My dad was always a big fan of Christmas music. His vast record collection included a separate section just for yuletide LPs and CDs. Needless to say I grew up with an appreciation. To this day, within a fairly restrictive window of time, I’ll rock out to a Christmas jam here and there. Make no mistake, I’m discerning. Just because a band I like records an album or song, it’s not a guarantee I’ll be into it. Just the same, there are plenty of bands for whom I only like their holiday records.
Sharon Jones and the Dap Kings lie somewhere in the middle. I’ve always enjoyed their music, but I’ve never been a devoted fan. However, their recent holiday album has won me over and then some. It is the perfect blend of covers and originals. It’s somehow both refreshing and classic. It got me excited for Christmas music before Thanksgiving, and that is definitely outside of that window I mentioned.
What’s truly noteworthy, however, is that track 1 side 1 is a Hanukkah song. Hearing a new Christmas song every year from artists you love makes the Hanukkah music scene all the more depressing. Sure holiday music is schlocky in nature, but the Hanukkah stuff is just worse. I can barely list 5 Hanukkah songs I really want to listen to. Don’t get me started on our cringeworthy parody culture that breeds another embarrassment year after year. You and I both know Hanukkah will never be Christmas. It just won’t and I stopped trying to make it so years ago.
Ladies and gentlemen, Sharon Jones and The Dap Kings have come through. Nes Gadol Haya Sham, right in the damn Daptone Records recording studios. Their holiday album kicks off with a truly fun, inspired, and original Hanukkah song. The rhythm section keeps it in the pocket, delivering a mid-tempo Motown dance beat. The bright horns bounce back and forth with the backbeat and the vocals, filling out the sound without knocking you over the heard with it. The package particularly is reminiscent of the Tyrone Davis classic “Can I Change My Mind?” More than anything else, Sharon makes me love Hanukkah again. For all my annual kvetching about how lame Hanukkah might be, I’m ready to light some candles and fry some latkes.
The soul party has really only started. Another original, “Ain’t No Chimneys in the Projects,” previously released on a 7inch in 2009, is a soundtrack-worthy 70s soul jam. The Dap King take on “White Christmas” channels Tina Turner, putting a really high-energy spin on the tune you’re familiar with. “Silent Night” has to be the bluesiest version I’ve ever heard. The band strips down to just guitar, trumpet, and vocals for the original “Big Bulbs,” and pseudo-accapella tune with a heavy swing that allows backing vocalists Saun and Starr to shine (Watch this behind the scenes video). “Funky Little Drummer Boy” wins points for effort, but I think they could have been funkier, and really brought a bit more Clyde Stubblefield into the mix. “Silver Bells” is the most adventurous track, weaving in and out of different flavors of souls. The album closes with an instrumental version of the carol “God Rest Ye Merry Gentlemen” with bari sax so funky you make that stank face when you hear it.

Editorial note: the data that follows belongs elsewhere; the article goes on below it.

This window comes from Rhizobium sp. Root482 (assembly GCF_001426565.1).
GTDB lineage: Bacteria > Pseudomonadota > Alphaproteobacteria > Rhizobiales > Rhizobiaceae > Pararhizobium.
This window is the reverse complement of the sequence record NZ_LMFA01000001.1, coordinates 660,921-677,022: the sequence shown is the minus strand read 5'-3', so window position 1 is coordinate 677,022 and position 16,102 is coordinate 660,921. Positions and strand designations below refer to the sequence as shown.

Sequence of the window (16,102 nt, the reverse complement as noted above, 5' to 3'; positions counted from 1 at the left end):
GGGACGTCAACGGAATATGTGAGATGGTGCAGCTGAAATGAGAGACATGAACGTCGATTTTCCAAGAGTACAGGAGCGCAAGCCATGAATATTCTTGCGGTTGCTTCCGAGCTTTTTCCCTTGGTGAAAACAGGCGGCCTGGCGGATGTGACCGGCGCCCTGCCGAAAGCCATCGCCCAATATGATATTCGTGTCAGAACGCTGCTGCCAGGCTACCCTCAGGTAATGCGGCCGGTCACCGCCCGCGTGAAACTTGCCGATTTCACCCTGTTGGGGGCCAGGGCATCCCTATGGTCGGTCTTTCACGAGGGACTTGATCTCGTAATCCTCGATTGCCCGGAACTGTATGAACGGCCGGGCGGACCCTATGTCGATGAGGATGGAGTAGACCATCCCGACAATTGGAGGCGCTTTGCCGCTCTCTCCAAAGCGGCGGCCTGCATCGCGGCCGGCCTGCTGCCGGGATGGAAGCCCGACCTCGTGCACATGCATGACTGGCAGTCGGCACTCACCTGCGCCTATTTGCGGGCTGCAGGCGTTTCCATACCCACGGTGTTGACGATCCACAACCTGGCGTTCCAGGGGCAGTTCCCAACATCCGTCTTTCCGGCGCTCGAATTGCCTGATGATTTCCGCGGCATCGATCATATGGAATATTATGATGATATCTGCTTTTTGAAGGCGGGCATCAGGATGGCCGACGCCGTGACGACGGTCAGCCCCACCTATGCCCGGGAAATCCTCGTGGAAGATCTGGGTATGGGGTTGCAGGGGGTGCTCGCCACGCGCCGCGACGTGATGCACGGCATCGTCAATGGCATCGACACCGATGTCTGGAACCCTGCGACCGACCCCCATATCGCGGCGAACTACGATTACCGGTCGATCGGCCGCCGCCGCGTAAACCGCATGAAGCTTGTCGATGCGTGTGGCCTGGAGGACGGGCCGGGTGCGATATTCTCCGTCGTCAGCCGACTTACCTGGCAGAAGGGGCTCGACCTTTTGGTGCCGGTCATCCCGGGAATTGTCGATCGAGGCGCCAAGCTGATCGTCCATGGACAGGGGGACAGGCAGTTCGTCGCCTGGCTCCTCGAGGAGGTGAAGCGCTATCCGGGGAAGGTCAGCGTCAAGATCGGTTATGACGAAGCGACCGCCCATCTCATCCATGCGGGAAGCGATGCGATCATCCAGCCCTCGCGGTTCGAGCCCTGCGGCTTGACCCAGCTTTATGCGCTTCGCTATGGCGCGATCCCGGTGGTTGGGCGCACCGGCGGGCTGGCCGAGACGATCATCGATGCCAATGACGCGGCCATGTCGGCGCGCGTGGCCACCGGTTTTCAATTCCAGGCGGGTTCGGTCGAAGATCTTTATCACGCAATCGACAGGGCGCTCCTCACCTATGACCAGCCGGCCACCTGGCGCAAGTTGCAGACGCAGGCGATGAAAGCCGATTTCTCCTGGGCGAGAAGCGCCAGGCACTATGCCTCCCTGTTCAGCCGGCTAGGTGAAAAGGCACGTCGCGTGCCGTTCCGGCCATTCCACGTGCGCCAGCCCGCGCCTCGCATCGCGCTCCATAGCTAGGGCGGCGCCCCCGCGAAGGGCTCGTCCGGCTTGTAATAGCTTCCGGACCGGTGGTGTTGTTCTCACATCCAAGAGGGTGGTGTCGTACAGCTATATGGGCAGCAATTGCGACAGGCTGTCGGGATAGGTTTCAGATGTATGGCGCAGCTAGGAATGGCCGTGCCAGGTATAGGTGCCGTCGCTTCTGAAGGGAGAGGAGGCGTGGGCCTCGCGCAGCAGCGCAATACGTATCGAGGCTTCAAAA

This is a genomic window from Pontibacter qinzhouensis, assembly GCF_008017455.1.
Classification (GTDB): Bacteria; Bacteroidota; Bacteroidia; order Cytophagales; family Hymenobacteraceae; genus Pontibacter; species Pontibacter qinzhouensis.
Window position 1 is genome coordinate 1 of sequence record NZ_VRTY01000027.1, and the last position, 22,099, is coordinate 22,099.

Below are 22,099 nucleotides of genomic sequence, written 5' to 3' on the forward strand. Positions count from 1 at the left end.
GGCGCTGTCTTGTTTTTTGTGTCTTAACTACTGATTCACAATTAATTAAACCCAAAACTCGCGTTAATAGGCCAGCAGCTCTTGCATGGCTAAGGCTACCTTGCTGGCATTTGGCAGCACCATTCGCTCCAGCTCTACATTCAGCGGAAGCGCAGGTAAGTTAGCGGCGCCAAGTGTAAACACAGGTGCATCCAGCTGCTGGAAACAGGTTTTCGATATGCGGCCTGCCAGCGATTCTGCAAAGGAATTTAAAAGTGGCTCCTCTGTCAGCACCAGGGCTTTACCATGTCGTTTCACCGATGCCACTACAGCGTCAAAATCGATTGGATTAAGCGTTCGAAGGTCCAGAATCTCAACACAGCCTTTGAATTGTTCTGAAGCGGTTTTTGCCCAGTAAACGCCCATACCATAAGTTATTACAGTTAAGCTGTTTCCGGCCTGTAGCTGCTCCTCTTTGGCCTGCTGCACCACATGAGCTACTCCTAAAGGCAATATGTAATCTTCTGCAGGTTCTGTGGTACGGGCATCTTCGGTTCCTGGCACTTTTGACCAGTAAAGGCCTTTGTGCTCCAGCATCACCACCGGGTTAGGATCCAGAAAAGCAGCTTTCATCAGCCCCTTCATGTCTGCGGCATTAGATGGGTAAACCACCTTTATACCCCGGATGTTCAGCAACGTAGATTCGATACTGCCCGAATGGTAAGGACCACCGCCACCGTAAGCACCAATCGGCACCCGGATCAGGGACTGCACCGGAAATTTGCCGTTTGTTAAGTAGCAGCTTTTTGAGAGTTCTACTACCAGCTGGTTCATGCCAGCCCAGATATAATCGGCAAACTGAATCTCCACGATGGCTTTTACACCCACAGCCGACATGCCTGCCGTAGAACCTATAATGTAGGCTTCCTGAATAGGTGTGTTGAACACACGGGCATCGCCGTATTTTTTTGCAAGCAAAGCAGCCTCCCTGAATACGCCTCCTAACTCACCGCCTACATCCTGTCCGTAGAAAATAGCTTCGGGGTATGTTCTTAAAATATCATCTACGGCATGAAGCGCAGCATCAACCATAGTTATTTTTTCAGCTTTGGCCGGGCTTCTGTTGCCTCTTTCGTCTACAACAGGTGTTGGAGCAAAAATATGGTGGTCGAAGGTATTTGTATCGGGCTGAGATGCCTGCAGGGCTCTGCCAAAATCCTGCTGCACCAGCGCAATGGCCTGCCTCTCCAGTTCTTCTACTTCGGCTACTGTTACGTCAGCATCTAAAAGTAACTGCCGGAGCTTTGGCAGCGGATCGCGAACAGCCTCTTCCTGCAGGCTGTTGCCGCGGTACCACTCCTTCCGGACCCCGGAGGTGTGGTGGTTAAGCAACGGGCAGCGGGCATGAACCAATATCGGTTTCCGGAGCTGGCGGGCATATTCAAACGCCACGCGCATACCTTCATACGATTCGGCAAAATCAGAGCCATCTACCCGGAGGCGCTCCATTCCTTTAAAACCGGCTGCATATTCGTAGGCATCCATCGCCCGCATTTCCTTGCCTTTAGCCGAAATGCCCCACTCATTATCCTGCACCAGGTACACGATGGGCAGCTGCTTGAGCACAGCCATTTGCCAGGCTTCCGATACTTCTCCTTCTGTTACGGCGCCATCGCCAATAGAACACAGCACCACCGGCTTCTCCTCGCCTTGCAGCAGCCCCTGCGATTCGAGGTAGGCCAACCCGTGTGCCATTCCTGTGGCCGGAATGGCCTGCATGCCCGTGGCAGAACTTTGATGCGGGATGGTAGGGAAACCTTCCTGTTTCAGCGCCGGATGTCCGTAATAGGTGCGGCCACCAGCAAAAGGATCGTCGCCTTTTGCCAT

This is the holiday album we all deserve with the Hanukkah song we thought would arrive at about the same time as moshiach. As pop stars churn out the predictable, Sharon Jones and the Dap Kings have done what they do best. Sharon breathes life into worn out jams and the band, always in top-form, gives your feet and hips all the direction they need.
You can listen to the album now on most streaming services. The limited edition Red Vinyl LP is available for pre-order now, by itself or bundled with other holiday-themed SJ&TDK chazerai. The Hanukkah track is also available on a limited edition blue 7-inch with–be still my deep-fried heart–another Hanukkah song on the B-side, “What Does Hanukkah Mean To You?” Okay fine, it sounds like it’s just going to be an instrumental version of side A, but still… Pre-order that 45 now ya hipster!
[…] A version of this review originally appeared on Heeb Magazine. […]